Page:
Me and Jacob were able to compete with each other and against each other at a lot of competitions in Grid. That was a cool little competition we used to do travelling around the country and compete against other teams, so that was fun to be in the same team as him. Obviously, it’s always a dream to compete with your family and I’m so happy I got the opportunity to be on team with both Zak and Jacob at some point – it was a huge blessing.
Do you feel like that was a specific moment where you made it into the limelight within CrossFit?
No, for me there wasn’t a specific moment. I have just slowly chipped away over the years. I’ve trained hard, I’ve worked hard and I did all I can to make my name be known. I don’t think there was one specific moment. As I said before, my first year at the Games, I took 13th place, my second year I took 11th place, my third year I took 8th place and last year I ruined the trail by taking 13th place – I was hoping to keep on getting better and better but it’s all about plugging away at it, trying to improve myself and continually grow as a competitor and as a person.
Tell us a little bit about how you programme and also how you like to train. Whether that be on your own or with a specific training partner, what does that look like for you?
My coach and programmer is CJ Martin from CrossFit Invictus, he’s amazing. He’s one of the best programmers in the world and I think everyone knows that. I’ve been really fortunate to be with him and take on board his wisdom and experience since my first year in 2015 at the Games. My brother Zak was with CJ before and that really helped me get to know him a bit more. To be honest, it’s really nice to have someone programme for you as you can go into the gym and do what has to be done.
It’s always been my dream to have a home gym where you can convert the garage or something like that, but it’s just expensive! One day maybe. I’m very thankful, because I have a great box here in Knoxville, it’s called CrossFit K-Town and they’ve been so good to me. They opened their doors to me since 2013 and they are such gracious hosts to let me train as much as I need. I’ve had a couple of training partners that have come and gone, I have a few right now which is cool but because it’s not full time as the other guys have full time work which takes precedence of course.
Honestly though, for most of my life I’ve trained on my own. I didn’t mind it at all, I’m actually a bit of a loner so for me it’s cool. I do think as an athlete you need to be able to workout by yourself. So many athletes are dependant on being with or around other people and they literally can’t workout by themselves. For me, I think you learn a lot about yourself in those moments and go to those deep dark places where nobody else is watching you. All great athletes will tell you, it’s about what you do behind those closed doors when nobody is watching that really counts. That’s definitely helped me throughout my career – having those moments where I was able to train by myself and go deep into that dark place.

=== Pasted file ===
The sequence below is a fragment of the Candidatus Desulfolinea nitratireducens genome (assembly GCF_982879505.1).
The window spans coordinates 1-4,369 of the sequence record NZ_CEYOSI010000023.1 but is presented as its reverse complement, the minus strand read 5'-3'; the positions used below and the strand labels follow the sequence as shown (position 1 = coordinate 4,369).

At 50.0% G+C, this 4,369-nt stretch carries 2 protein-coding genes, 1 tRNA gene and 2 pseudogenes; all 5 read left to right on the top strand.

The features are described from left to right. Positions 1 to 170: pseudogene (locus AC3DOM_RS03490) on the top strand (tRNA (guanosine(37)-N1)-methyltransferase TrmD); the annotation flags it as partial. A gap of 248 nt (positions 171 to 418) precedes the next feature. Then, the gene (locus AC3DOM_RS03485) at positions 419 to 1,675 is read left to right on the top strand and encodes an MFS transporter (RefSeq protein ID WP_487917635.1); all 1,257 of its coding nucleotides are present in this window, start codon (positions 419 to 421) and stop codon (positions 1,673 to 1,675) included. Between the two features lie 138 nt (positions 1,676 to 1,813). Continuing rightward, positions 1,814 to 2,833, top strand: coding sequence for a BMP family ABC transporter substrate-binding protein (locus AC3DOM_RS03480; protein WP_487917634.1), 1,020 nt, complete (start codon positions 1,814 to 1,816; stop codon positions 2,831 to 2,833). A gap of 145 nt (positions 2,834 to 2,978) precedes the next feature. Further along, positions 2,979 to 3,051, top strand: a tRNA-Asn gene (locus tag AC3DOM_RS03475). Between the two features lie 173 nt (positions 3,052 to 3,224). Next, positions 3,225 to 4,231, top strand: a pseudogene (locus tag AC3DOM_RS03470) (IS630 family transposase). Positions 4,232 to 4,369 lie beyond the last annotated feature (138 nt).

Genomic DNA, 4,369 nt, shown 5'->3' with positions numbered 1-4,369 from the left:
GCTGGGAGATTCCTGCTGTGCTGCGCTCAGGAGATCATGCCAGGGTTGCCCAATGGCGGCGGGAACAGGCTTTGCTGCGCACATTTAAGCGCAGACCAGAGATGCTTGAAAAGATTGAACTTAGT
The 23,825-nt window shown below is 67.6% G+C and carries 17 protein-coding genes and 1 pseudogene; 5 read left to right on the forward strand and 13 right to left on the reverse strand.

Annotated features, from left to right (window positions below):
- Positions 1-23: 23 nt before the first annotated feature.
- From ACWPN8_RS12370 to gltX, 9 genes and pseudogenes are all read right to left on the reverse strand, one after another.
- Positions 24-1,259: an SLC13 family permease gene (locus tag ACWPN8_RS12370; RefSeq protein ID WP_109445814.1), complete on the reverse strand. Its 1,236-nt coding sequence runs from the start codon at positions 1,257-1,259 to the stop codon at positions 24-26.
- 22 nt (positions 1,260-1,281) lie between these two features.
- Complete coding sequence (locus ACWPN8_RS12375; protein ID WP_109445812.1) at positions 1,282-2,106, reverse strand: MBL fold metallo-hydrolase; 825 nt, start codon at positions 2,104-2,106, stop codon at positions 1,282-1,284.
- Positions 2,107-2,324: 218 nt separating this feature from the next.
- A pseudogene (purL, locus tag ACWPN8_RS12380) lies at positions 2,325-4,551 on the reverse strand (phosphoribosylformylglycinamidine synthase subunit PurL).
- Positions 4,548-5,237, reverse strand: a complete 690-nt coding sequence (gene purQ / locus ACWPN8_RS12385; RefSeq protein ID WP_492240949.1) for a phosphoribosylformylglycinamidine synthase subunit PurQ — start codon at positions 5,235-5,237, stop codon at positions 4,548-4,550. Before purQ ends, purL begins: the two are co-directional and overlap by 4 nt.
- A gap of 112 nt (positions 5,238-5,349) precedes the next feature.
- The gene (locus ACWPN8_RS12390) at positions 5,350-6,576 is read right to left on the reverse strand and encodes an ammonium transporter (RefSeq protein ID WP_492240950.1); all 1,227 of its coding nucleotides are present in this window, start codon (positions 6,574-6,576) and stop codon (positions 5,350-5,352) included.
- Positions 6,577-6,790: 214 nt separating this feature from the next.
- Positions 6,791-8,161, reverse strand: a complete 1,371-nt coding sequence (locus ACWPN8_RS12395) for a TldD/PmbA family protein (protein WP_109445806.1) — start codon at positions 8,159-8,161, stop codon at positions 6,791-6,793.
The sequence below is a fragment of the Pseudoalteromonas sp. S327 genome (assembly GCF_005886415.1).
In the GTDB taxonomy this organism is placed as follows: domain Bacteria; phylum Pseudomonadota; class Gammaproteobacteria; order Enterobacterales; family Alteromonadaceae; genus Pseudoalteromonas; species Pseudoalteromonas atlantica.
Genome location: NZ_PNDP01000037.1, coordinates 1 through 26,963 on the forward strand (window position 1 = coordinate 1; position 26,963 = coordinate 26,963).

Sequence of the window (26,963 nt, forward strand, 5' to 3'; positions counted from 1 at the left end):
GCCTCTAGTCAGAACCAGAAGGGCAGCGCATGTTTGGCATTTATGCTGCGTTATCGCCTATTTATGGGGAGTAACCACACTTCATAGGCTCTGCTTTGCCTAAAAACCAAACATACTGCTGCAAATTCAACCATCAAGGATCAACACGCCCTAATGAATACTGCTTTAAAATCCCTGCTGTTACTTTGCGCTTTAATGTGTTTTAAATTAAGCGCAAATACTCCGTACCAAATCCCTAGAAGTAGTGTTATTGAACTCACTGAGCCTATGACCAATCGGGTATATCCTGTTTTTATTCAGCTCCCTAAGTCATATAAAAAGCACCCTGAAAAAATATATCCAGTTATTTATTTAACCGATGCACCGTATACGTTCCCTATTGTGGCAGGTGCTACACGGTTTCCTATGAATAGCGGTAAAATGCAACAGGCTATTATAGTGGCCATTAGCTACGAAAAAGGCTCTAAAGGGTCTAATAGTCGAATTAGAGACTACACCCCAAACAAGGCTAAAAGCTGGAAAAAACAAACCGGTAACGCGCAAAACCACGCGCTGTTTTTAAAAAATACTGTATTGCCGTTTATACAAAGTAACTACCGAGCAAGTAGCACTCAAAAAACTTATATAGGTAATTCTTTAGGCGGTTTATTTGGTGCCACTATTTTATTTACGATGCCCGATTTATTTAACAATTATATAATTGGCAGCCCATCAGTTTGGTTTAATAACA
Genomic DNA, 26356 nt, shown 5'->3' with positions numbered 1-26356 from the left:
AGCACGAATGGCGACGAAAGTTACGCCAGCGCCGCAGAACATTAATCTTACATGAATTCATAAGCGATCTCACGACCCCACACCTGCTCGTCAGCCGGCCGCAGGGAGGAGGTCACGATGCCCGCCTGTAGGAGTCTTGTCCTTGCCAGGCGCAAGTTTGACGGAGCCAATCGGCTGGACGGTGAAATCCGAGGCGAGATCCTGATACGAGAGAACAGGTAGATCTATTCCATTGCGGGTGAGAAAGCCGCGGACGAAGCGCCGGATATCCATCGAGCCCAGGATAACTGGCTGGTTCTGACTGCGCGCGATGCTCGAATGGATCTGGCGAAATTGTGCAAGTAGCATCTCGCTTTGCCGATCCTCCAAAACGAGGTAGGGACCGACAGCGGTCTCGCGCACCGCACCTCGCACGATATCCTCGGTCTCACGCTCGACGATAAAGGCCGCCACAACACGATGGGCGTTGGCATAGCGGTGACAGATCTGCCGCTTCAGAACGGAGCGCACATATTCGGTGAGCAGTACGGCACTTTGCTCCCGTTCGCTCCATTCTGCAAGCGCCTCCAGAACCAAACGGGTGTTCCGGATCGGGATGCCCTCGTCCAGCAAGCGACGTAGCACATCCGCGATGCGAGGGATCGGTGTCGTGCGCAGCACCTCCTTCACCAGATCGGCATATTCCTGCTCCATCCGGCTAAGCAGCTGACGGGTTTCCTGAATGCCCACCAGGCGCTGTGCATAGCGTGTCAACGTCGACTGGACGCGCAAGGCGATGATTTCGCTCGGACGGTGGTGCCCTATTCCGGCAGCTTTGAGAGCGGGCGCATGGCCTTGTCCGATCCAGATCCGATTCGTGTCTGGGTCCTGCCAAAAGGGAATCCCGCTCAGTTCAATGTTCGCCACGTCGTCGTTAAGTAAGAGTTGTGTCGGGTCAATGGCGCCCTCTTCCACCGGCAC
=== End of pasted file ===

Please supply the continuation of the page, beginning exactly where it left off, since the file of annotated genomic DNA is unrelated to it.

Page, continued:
Like I mentioned though, I have a handful of people I can train with so that’s really fun as well and I love their company.
What have been your experiences of the Games? From the outside looking in, it seems like the pinnacle, but is it really as good as it seems?
I think you’re spot on, it is amazing. Obviously you’re going to have a little bit of disparity because each year there are different regions and calibre of athlete and they’ve done a pretty dang good job of it. In years passed, it’s been the pinnacle of talent and whilst some athletes have been snubbed out of it, that’s life, you’ve got to compete against those in front of you and there are some amazing competitors out there.
The CrossFit Games is crazy. It’s 4-5 days of absolute hell. It’s kinda funny because you almost can’t wait for it to arrive and then you get there and it’s a lot of work. I wouldn’t say you’re miserable but it’s tough! I have an old body, so after day one I’m in survival mode until the final day.
Obviously you need to be at your peak of physical fitness during the games, but how much of it comes down to having mental strength?
Oh dude for sure! I think having the mental strength is almost more important that the physical side. I see plenty of athletes from all over the world who have all the skill-sets, these guys are so amazing but they don’t have that killer edge, that killer instinct and it’s so important. From a training perspective, it’s day in, day out stuff and that is tough on your body and mind. Sometimes it can be monotonous and it will hurt your body and it can be a real grind. You see some people might have a bad workout and their head is gone – you can sign them out. Responding to adversity is key because if you have a bad workout or a no-rep from a judge, you need to be able to cut that out from your mind and keep plugging away.